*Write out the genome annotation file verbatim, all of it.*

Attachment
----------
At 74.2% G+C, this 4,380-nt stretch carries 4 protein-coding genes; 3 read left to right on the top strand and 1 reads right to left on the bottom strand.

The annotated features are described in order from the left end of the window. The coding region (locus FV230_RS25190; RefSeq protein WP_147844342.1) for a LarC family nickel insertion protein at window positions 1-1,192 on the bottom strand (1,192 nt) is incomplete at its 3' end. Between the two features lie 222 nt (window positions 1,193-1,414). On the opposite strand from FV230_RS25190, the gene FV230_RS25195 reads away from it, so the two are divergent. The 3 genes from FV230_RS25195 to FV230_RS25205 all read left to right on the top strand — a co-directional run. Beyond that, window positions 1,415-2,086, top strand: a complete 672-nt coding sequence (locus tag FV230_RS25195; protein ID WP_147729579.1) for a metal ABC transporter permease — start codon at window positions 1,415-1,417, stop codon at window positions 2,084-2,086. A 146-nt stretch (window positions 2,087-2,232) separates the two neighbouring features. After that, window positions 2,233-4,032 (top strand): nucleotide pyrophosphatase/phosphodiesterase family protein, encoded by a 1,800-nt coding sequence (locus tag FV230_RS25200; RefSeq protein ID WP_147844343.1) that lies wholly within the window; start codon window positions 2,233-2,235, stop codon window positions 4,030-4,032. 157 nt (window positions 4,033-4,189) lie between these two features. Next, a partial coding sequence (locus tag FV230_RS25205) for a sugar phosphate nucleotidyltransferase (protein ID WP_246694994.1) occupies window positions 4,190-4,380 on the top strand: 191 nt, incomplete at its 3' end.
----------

At 74.2% G+C, this 4,380-nt stretch carries 4 protein-coding genes; 3 read left to right on the top strand and 1 reads right to left on the bottom strand.

The annotated features are described in order from the left end of the window. The coding region (locus FV230_RS25190; RefSeq protein WP_147844342.1) for a LarC family nickel insertion protein at window positions 1-1,192 on the bottom strand (1,192 nt) is incomplete at its 3' end. Between the two features lie 222 nt (window positions 1,193-1,414). On the opposite strand from FV230_RS25190, the gene FV230_RS25195 reads away from it, so the two are divergent. The 3 genes from FV230_RS25195 to FV230_RS25205 all read left to right on the top strand — a co-directional run. Beyond that, window positions 1,415-2,086, top strand: a complete 672-nt coding sequence (locus tag FV230_RS25195; protein ID WP_147729579.1) for a metal ABC transporter permease — start codon at window positions 1,415-1,417, stop codon at window positions 2,084-2,086. A 146-nt stretch (window positions 2,087-2,232) separates the two neighbouring features. After that, window positions 2,233-4,032 (top strand): nucleotide pyrophosphatase/phosphodiesterase family protein, encoded by a 1,800-nt coding sequence (locus tag FV230_RS25200; RefSeq protein ID WP_147844343.1) that lies wholly within the window; start codon window positions 2,233-2,235, stop codon window positions 4,030-4,032. 157 nt (window positions 4,033-4,189) lie between these two features. Next, a partial coding sequence (locus tag FV230_RS25205) for a sugar phosphate nucleotidyltransferase (protein ID WP_246694994.1) occupies window positions 4,190-4,380 on the top strand: 191 nt, incomplete at its 3' end.